Mangroves support unique ecosystems, especially on their intricate root systems. The mesh of mangrove roots produces a quiet marine region for many young organisms. In areas where roots are permanently submerged, they may host a wide variety of organisms, including algae, barnacles, oysters, sponges, and bryozoans, which all require a hard substratum for anchoring while they filter feed. Shrimps and mud lobsters use the muddy bottom as their home. Mangrove crabs improve the nutritional quality of the mangal muds for other bottom feeders by mulching the mangrove leaves. In at least some cases, export of carbon fixed in mangroves is important in coastal food webs. The habitats also host several commercially important species of fish and crustaceans.

The major factors, governing the mangrove ecosystem

Climatic factor:

Climate plays major role in inter-tidal region for natural growth, development and succession of the mangroves. Among these climatic factors

  • Fluctuation of temperature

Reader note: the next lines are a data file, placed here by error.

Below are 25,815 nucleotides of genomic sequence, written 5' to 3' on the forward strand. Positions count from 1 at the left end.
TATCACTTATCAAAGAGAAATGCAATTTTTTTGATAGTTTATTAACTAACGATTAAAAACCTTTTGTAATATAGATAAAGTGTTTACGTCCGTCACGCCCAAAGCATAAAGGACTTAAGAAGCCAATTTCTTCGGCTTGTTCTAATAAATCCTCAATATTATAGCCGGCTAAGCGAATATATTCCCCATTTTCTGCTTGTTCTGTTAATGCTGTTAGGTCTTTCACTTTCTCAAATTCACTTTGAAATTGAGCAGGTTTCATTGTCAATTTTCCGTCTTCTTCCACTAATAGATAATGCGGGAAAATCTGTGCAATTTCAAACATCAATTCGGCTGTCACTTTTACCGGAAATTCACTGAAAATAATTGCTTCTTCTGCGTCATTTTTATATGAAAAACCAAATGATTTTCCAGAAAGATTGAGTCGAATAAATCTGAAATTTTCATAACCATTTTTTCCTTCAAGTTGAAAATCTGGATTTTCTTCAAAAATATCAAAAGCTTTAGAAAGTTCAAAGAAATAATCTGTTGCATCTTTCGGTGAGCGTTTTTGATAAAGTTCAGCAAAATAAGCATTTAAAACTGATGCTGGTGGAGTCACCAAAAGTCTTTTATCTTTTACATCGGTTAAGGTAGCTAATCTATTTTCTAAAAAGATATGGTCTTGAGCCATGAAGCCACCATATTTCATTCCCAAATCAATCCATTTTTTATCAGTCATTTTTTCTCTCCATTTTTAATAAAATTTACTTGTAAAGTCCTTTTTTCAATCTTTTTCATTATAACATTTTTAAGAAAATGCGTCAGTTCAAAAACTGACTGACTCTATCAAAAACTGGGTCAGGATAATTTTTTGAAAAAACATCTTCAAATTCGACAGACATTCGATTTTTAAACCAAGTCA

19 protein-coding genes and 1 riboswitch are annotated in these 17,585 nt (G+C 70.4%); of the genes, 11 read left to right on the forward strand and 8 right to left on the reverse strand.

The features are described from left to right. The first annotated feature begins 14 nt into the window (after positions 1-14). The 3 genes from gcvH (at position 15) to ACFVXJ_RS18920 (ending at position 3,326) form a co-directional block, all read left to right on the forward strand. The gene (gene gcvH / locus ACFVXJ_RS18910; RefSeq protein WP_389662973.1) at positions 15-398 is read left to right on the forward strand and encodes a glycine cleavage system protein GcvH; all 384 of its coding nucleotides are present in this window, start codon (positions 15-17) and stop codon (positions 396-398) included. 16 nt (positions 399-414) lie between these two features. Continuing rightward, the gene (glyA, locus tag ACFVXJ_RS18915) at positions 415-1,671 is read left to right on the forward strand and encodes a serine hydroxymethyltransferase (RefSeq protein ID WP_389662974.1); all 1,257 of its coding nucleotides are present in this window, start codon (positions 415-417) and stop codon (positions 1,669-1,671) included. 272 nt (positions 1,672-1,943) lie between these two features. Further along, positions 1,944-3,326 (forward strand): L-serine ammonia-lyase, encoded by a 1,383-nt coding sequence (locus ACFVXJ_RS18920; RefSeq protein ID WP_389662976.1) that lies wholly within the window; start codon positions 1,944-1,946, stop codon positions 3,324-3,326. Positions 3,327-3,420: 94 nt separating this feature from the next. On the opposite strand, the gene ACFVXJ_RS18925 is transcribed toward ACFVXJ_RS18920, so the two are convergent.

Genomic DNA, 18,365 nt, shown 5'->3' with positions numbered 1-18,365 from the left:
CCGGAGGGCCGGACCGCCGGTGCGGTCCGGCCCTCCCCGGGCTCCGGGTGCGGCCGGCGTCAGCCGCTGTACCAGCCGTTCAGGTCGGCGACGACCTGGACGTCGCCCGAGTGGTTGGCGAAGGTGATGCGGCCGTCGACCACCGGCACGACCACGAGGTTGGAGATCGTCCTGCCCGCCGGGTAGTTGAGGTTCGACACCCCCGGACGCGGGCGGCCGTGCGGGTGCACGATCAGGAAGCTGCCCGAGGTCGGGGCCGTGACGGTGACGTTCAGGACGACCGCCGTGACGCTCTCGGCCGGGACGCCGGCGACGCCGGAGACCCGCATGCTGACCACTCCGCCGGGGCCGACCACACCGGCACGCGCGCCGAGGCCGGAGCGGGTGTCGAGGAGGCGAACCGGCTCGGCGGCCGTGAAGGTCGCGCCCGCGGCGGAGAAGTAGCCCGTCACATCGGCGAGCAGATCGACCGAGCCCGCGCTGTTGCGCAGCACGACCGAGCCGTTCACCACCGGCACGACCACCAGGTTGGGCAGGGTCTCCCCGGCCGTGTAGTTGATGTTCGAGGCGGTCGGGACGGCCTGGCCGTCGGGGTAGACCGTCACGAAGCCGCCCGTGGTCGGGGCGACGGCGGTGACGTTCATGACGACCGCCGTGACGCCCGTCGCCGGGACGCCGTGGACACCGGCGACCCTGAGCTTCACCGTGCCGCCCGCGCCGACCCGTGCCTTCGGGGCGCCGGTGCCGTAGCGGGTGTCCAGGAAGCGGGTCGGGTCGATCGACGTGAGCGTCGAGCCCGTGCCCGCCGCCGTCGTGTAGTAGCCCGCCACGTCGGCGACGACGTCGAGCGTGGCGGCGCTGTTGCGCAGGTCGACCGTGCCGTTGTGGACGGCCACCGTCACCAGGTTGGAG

• Rainfall

  • Regular wind flow

  • Frost free

  • Radiation

Sedimentation play very major role for the mangrove viability in a holistic manner.

Soil: The soil structure and soil salinity are the main agents, controlling the distribution of mangroves. The soil salinity of the supralittoral zone, where water reaches once or twice in a month during highest high-water tide, is comparatively high because of the rate of evaporation.

Tidal Amplitude: The tidal fluctuation has the major role for mangrove habitats, as most mangroves grow well in between the Mean High Water Spring Tide (MHWST) and Mean Sea Level (MSL).

Threats to Mangrove ecosystem:

The threats to the mangrove ecosystem could be broadly grouped into two: Natural and Anthropogenic

Natural threats:

  • Climate change;

  • Cyclones;

  • Infestation by barnacles

  • Damage by Crustaceans

  • Insect pests such as woodborers, caterpillars